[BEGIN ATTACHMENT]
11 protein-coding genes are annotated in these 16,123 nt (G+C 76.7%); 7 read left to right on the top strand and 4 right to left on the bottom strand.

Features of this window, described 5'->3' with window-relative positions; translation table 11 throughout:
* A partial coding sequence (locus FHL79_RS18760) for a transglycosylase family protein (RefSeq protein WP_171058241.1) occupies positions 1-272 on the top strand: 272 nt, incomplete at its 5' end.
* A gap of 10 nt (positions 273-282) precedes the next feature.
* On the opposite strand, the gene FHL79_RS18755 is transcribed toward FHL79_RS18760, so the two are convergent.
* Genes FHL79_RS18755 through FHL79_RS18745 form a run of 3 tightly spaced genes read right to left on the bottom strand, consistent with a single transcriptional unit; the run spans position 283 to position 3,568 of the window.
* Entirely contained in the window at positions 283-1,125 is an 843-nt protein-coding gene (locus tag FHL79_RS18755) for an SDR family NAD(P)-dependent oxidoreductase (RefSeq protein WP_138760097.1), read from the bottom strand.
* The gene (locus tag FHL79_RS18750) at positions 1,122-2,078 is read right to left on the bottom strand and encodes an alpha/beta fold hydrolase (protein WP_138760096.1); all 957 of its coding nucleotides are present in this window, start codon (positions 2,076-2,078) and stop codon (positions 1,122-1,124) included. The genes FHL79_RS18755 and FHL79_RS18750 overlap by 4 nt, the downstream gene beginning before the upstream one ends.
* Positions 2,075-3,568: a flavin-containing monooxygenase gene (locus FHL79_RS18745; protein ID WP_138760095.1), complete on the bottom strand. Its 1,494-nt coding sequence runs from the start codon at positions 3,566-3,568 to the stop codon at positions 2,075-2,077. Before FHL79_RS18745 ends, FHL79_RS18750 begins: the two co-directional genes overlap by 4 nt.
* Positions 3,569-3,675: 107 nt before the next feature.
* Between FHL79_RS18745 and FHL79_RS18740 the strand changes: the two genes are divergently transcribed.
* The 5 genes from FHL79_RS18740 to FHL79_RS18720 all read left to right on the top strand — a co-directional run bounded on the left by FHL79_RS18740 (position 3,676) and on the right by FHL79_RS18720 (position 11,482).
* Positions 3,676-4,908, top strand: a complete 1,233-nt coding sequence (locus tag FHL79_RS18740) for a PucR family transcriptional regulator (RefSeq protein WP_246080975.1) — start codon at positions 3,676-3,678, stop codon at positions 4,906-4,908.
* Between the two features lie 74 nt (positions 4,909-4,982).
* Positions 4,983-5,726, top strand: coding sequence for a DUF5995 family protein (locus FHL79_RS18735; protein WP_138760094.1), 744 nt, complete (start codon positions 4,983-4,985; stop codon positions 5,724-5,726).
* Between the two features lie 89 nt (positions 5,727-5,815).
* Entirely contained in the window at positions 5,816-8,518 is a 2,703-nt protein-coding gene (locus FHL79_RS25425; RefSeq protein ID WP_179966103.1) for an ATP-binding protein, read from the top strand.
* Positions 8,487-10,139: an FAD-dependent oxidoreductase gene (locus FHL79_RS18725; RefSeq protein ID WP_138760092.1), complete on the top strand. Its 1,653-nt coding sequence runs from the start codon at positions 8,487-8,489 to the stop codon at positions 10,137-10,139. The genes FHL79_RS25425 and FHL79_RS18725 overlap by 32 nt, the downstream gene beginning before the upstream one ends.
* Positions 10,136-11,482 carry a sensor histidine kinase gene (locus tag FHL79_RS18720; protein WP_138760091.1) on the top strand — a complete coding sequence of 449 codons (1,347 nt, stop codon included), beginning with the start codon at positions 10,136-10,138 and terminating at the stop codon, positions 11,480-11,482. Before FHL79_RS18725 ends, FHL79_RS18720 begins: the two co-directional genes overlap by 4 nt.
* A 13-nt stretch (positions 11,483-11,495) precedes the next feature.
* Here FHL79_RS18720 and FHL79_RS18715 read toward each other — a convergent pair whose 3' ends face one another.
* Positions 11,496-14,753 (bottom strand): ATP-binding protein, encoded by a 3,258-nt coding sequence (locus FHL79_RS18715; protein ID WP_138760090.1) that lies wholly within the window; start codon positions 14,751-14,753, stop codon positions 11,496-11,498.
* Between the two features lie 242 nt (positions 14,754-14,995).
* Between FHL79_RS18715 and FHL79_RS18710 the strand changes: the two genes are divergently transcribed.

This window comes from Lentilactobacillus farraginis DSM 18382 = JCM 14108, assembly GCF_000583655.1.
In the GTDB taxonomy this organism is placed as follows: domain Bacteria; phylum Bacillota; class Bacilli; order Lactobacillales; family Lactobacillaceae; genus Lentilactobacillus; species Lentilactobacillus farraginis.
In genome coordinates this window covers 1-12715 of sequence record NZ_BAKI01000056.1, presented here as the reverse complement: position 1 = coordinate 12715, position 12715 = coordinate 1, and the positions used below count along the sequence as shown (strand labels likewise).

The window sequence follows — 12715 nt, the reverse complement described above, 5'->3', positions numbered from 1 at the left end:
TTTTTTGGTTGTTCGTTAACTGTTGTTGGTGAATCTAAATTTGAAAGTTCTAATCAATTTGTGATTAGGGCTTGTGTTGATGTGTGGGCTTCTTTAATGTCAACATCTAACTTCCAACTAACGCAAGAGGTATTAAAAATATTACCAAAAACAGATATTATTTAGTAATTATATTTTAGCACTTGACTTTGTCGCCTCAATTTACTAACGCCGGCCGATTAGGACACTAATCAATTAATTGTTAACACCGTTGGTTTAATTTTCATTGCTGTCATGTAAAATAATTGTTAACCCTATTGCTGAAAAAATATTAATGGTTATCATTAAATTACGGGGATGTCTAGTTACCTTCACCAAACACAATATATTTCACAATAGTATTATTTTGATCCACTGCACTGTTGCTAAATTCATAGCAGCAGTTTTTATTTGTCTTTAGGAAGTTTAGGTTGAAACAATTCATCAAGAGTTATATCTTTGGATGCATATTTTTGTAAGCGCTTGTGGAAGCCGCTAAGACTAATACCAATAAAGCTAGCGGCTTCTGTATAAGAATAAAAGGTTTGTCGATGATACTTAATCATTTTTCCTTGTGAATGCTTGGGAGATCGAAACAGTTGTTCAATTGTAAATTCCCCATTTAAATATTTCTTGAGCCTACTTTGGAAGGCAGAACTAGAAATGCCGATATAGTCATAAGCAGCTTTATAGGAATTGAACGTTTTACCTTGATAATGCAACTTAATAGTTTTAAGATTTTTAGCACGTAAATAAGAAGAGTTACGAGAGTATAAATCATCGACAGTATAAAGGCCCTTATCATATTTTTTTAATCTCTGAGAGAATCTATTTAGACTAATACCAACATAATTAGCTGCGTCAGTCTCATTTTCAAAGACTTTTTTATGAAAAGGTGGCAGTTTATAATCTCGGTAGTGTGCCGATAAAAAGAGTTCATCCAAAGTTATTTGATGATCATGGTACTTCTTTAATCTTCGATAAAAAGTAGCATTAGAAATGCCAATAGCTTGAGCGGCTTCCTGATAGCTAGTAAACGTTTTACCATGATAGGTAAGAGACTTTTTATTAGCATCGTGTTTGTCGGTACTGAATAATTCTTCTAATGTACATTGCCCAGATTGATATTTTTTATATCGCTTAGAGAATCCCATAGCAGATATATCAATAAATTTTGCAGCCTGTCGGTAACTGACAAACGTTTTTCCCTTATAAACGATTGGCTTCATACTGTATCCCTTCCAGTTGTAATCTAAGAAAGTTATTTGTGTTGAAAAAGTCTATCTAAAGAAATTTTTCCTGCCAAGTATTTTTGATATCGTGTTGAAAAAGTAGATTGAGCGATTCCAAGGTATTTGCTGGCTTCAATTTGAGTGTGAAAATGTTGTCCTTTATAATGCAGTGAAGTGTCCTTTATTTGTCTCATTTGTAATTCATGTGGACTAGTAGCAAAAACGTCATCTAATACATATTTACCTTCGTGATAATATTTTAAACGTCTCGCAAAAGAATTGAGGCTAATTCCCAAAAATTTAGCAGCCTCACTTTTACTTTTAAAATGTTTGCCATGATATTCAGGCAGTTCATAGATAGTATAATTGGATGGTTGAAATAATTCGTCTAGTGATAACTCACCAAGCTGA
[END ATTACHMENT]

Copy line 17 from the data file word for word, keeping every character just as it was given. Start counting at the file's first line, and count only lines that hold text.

* Entirely contained in the window at positions 5,816-8,518 is a 2,703-nt protein-coding gene (locus FHL79_RS25425; RefSeq protein ID WP_179966103.1) for an ATP-binding protein, read from the top strand.